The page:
Leah Solivan is a GP at Fuel Capital and the founder of TaskRabbit, a marketplace that connects freelancers with local demand. Leah scaled the company to 44 cities and raised more than $50 million before selling TaskRabbit to Ikea in 2017. She launched the company in 2008, had left her well-paid job as an engineer for IBM and despite months of conversations with investors—occurring against headwinds of the financial crisis—her credit cards were maxed out and her bank account was dry. There is no playbook for what’s going on in today’s markets. But for this virtual AMA, we invited Leah to share some of her lessons from the past.
Here are Leah’s top 6 lessons for building a business during this crisis:
Connect with customers
There is no better time to deepen your understanding of their needs. If you need to, pivot to meet the new needs of customers that come out of this phase.
Fundraising without access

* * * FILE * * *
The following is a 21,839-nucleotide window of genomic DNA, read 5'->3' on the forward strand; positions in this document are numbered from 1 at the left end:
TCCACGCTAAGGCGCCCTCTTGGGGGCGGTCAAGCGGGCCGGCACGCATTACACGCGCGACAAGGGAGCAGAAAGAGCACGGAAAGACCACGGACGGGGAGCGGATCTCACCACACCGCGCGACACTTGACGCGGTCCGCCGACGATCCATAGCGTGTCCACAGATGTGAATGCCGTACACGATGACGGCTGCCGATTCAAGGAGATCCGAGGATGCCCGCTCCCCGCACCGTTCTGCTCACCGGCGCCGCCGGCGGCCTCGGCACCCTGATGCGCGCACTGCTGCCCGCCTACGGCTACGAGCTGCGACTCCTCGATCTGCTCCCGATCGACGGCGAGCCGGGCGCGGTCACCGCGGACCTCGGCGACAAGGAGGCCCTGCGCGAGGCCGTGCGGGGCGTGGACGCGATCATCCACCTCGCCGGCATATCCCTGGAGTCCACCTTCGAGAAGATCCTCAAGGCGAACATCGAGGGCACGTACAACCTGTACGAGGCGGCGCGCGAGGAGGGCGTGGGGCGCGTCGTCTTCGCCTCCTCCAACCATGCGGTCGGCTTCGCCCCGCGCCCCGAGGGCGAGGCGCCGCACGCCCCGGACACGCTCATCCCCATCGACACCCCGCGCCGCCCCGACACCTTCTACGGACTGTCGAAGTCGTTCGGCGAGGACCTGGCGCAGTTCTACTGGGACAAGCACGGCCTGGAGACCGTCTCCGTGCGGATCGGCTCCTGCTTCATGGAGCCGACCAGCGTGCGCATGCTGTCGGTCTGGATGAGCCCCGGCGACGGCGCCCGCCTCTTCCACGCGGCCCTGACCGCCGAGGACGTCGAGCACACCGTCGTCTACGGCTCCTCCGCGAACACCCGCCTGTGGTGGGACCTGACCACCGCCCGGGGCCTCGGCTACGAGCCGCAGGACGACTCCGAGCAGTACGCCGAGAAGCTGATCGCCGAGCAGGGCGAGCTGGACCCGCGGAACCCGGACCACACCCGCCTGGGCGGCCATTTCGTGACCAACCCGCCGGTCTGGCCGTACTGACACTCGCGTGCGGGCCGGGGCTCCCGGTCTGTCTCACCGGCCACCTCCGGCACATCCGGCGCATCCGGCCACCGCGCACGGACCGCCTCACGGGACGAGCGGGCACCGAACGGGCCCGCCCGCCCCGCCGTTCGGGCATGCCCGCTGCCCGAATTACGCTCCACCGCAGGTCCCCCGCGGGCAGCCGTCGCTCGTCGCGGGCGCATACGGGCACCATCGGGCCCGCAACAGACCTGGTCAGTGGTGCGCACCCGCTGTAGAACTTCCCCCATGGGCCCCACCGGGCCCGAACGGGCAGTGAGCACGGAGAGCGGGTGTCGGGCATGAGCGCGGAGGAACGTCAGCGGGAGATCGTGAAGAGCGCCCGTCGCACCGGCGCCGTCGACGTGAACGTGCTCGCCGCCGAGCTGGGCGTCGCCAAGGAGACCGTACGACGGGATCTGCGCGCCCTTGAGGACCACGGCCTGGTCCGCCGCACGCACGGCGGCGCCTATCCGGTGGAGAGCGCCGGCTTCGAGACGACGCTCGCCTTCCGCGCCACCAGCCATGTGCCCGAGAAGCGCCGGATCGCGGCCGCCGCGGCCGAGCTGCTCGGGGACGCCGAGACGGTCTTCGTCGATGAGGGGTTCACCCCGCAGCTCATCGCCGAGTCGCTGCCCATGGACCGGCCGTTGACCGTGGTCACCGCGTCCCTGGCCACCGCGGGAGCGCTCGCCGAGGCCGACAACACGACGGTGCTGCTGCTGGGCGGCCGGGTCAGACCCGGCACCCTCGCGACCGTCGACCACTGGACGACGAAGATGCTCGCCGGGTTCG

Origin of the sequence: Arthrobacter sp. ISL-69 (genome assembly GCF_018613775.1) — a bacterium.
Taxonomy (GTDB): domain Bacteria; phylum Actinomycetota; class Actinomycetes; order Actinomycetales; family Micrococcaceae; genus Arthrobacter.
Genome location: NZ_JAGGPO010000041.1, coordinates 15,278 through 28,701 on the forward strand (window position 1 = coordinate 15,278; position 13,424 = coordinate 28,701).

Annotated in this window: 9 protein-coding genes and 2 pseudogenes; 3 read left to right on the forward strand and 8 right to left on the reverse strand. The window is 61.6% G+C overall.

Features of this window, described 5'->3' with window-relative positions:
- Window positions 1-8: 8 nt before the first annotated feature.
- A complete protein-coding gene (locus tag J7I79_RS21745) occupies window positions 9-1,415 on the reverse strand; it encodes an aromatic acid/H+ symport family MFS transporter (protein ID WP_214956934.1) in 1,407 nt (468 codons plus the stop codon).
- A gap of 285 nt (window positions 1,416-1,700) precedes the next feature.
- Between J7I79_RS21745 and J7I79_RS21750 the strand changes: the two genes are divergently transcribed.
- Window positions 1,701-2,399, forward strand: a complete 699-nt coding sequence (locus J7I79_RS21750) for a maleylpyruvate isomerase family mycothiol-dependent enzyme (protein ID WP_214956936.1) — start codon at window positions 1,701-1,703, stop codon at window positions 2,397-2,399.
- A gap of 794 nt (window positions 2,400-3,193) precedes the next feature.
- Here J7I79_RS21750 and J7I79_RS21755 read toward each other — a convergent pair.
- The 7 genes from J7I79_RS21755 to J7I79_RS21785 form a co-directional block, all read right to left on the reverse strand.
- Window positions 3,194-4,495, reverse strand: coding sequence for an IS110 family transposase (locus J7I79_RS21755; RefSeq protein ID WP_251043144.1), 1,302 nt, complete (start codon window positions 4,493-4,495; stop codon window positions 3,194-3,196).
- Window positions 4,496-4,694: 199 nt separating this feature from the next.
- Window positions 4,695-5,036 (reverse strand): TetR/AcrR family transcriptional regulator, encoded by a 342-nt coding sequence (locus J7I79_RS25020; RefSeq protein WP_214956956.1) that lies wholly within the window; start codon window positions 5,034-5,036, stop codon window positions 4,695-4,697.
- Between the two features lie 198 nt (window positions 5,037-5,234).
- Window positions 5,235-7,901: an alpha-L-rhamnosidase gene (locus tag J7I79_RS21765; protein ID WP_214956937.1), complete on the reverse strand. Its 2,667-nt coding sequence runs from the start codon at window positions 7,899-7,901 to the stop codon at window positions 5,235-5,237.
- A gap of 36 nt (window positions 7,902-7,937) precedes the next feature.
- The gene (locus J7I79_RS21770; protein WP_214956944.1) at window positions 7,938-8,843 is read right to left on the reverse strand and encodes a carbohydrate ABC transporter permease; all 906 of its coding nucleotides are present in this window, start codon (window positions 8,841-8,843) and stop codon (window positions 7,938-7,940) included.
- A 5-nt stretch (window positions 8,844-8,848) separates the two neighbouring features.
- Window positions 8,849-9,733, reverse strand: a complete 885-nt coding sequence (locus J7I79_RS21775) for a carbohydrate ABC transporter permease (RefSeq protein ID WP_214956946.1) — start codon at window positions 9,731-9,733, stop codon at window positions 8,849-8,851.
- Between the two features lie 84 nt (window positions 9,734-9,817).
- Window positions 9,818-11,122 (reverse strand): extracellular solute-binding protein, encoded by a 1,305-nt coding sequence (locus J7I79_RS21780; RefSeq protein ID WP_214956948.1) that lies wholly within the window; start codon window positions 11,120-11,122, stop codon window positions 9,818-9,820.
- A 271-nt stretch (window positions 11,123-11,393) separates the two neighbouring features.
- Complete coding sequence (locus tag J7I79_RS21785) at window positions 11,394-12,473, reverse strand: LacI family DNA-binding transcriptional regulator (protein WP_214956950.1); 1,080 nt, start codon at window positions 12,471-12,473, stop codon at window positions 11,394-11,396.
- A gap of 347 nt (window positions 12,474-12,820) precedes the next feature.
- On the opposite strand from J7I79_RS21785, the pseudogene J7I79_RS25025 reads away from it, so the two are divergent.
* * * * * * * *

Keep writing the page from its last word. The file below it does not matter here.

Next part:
Find a group of founders in your area and join incubators to further open your network of advisors, mentors, and supporters in support of fundraising.
"We’re looking for founders that are going to be resilient through this, that are going to operate smart through this crisis.”
Communicate with transparency
Be transparent as possible with your employees. Share financials, strategy and product progress with your team and stakeholders, and do it frequently.
Prioritize loyalty in hiring
Crises are a great time to find truly passionate, loyal talent that will stay with you for the long run. You may have to lower salaries but maybe you can offer more equity as a way to reward your employees for being in the trenches with you.
Cut as deep as possible
Have 24 months of cash in the can, if you don’t, figure out what to cut back to get there. Cut as a deep as possible, and then even more than you think is necessary. Stay lean.
Don’t try and do it all — be vigilant about prioritizing levers that really matter.